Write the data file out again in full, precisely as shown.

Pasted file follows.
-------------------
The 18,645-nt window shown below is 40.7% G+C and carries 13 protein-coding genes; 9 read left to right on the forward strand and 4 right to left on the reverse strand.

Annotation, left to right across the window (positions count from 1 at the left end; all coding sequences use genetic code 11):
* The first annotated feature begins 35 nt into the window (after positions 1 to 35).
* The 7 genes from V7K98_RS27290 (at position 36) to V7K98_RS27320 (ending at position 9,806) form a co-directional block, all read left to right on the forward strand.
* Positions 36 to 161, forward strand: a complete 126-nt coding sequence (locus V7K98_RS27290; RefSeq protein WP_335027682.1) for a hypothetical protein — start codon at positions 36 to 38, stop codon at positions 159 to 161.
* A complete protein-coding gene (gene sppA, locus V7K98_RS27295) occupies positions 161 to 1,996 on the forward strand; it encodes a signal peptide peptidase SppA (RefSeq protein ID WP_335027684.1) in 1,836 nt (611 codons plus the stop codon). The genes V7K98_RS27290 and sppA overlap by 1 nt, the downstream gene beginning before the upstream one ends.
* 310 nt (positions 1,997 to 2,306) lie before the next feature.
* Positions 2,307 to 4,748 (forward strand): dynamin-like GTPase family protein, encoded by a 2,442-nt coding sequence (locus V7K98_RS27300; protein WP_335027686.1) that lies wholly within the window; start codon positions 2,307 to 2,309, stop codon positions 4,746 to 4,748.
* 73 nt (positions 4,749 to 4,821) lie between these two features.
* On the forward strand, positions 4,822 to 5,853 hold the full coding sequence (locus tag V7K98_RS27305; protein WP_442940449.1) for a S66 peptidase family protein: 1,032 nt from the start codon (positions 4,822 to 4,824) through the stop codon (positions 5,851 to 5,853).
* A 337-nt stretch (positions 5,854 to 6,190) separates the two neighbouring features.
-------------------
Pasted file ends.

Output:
The 18,645-nt window shown below is 40.7% G+C and carries 13 protein-coding genes; 9 read left to right on the forward strand and 4 right to left on the reverse strand.

Annotation, left to right across the window (positions count from 1 at the left end; all coding sequences use genetic code 11):
* The first annotated feature begins 35 nt into the window (after positions 1 to 35).
* The 7 genes from V7K98_RS27290 (at position 36) to V7K98_RS27320 (ending at position 9,806) form a co-directional block, all read left to right on the forward strand.
* Positions 36 to 161, forward strand: a complete 126-nt coding sequence (locus V7K98_RS27290; RefSeq protein WP_335027682.1) for a hypothetical protein — start codon at positions 36 to 38, stop codon at positions 159 to 161.
* A complete protein-coding gene (gene sppA, locus V7K98_RS27295) occupies positions 161 to 1,996 on the forward strand; it encodes a signal peptide peptidase SppA (RefSeq protein ID WP_335027684.1) in 1,836 nt (611 codons plus the stop codon). The genes V7K98_RS27290 and sppA overlap by 1 nt, the downstream gene beginning before the upstream one ends.
* 310 nt (positions 1,997 to 2,306) lie before the next feature.
* Positions 2,307 to 4,748 (forward strand): dynamin-like GTPase family protein, encoded by a 2,442-nt coding sequence (locus V7K98_RS27300; protein WP_335027686.1) that lies wholly within the window; start codon positions 2,307 to 2,309, stop codon positions 4,746 to 4,748.
* 73 nt (positions 4,749 to 4,821) lie between these two features.
* On the forward strand, positions 4,822 to 5,853 hold the full coding sequence (locus tag V7K98_RS27305; protein WP_442940449.1) for a S66 peptidase family protein: 1,032 nt from the start codon (positions 4,822 to 4,824) through the stop codon (positions 5,851 to 5,853).
* A 337-nt stretch (positions 5,854 to 6,190) separates the two neighbouring features.